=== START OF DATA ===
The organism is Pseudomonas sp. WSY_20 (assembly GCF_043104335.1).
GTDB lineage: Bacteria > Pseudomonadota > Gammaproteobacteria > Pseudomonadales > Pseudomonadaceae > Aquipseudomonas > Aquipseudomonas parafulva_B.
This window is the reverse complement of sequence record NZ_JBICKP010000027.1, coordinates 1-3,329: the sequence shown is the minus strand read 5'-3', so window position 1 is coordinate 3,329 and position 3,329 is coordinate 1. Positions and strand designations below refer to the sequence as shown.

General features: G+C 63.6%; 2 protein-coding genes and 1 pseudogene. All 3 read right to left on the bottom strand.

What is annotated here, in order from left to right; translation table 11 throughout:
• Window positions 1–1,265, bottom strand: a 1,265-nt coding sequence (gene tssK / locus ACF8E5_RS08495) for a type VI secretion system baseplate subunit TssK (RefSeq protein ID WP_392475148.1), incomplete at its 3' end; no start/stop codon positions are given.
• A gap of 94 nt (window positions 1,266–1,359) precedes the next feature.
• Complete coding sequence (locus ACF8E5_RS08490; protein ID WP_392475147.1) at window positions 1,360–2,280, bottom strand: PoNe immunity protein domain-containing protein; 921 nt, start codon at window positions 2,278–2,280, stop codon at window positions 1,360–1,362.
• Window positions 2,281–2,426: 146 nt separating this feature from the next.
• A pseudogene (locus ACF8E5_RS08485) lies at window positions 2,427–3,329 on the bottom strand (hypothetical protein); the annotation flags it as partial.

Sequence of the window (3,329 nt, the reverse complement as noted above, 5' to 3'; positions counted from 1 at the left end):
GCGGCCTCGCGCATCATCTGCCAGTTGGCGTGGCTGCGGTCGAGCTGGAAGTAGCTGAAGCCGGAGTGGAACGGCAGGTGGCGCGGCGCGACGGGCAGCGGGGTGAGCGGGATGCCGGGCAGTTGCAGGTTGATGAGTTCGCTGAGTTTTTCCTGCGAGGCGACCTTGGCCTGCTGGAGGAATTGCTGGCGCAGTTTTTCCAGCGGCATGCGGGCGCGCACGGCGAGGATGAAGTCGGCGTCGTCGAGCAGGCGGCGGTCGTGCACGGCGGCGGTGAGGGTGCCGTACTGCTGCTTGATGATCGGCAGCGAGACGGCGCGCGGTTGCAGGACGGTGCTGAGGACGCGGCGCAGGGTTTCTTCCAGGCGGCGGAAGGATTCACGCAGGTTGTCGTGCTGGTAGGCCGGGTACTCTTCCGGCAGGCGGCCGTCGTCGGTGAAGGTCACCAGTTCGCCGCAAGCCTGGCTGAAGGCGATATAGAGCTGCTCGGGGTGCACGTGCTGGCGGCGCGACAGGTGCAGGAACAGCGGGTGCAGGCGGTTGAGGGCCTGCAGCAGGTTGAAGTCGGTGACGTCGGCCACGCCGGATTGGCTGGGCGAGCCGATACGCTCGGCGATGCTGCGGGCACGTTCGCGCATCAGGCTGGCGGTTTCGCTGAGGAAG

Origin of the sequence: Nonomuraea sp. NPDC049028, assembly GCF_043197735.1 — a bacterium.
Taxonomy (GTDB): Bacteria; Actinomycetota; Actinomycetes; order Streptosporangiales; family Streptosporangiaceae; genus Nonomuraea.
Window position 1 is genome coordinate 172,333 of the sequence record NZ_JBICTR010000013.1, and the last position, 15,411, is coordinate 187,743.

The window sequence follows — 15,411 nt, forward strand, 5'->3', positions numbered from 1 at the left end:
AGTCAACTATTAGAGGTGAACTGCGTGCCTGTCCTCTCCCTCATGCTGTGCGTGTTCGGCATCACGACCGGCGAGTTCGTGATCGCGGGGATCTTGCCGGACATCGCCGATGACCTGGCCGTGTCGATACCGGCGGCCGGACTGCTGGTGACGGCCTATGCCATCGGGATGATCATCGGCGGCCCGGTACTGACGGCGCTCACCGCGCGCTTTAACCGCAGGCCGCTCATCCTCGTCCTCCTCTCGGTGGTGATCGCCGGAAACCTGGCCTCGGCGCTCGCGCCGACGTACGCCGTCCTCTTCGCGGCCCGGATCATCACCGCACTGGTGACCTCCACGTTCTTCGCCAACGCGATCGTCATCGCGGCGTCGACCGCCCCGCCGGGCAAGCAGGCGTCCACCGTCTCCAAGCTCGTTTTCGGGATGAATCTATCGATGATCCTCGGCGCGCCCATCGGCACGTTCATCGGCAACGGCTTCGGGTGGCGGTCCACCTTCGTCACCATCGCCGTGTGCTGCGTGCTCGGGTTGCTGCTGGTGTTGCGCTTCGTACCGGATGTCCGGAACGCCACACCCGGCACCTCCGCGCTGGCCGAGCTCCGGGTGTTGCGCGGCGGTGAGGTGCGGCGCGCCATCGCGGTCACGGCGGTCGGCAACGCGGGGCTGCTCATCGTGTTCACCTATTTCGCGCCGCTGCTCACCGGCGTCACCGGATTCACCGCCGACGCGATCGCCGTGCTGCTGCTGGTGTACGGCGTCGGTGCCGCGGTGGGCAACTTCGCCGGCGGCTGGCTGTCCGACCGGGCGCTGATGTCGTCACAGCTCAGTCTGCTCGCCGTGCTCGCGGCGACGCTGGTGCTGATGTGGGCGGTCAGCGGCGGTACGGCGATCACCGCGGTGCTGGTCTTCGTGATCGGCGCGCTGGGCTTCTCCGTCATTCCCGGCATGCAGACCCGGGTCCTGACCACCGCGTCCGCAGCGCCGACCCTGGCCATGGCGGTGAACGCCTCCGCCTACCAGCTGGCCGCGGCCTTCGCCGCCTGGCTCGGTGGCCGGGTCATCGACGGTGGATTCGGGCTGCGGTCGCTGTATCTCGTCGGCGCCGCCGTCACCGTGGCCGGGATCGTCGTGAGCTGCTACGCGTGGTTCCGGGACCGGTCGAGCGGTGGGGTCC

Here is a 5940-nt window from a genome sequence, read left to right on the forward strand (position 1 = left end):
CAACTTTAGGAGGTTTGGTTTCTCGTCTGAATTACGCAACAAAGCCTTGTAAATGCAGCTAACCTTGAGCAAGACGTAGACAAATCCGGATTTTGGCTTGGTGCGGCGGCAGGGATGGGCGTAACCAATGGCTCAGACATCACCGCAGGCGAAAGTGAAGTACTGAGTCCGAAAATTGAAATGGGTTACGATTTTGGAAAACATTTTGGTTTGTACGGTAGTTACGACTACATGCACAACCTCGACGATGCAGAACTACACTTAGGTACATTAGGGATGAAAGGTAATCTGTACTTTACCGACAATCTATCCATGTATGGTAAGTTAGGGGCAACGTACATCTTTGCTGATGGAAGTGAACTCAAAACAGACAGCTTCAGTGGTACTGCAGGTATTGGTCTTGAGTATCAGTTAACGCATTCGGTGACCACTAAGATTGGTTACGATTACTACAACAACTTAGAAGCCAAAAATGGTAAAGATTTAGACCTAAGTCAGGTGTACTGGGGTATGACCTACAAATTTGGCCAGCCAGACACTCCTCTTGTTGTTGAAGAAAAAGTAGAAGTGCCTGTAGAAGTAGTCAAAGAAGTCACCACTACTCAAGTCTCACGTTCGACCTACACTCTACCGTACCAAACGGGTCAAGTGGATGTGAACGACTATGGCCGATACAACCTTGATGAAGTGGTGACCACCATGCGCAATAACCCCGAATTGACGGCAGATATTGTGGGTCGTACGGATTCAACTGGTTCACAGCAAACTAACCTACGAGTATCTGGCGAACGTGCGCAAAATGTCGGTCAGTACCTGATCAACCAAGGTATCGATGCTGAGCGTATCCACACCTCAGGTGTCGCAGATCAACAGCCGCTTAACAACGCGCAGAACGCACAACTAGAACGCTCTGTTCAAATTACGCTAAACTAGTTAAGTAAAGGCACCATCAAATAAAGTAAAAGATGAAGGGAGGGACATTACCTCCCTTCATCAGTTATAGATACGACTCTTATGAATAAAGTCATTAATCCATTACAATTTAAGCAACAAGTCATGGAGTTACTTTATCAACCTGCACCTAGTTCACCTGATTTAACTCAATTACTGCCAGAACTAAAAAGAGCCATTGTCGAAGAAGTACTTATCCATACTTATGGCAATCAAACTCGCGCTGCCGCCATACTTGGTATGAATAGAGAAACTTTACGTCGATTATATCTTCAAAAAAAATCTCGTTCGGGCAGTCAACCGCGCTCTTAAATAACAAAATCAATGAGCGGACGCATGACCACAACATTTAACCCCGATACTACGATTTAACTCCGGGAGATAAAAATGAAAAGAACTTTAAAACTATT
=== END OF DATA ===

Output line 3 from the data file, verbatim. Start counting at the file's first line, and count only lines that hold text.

This window is the reverse complement of sequence record NZ_JBICKP010000027.1, coordinates 1-3,329: the sequence shown is the minus strand read 5'-3', so window position 1 is coordinate 3,329 and position 3,329 is coordinate 1. Positions and strand designations below refer to the sequence as shown.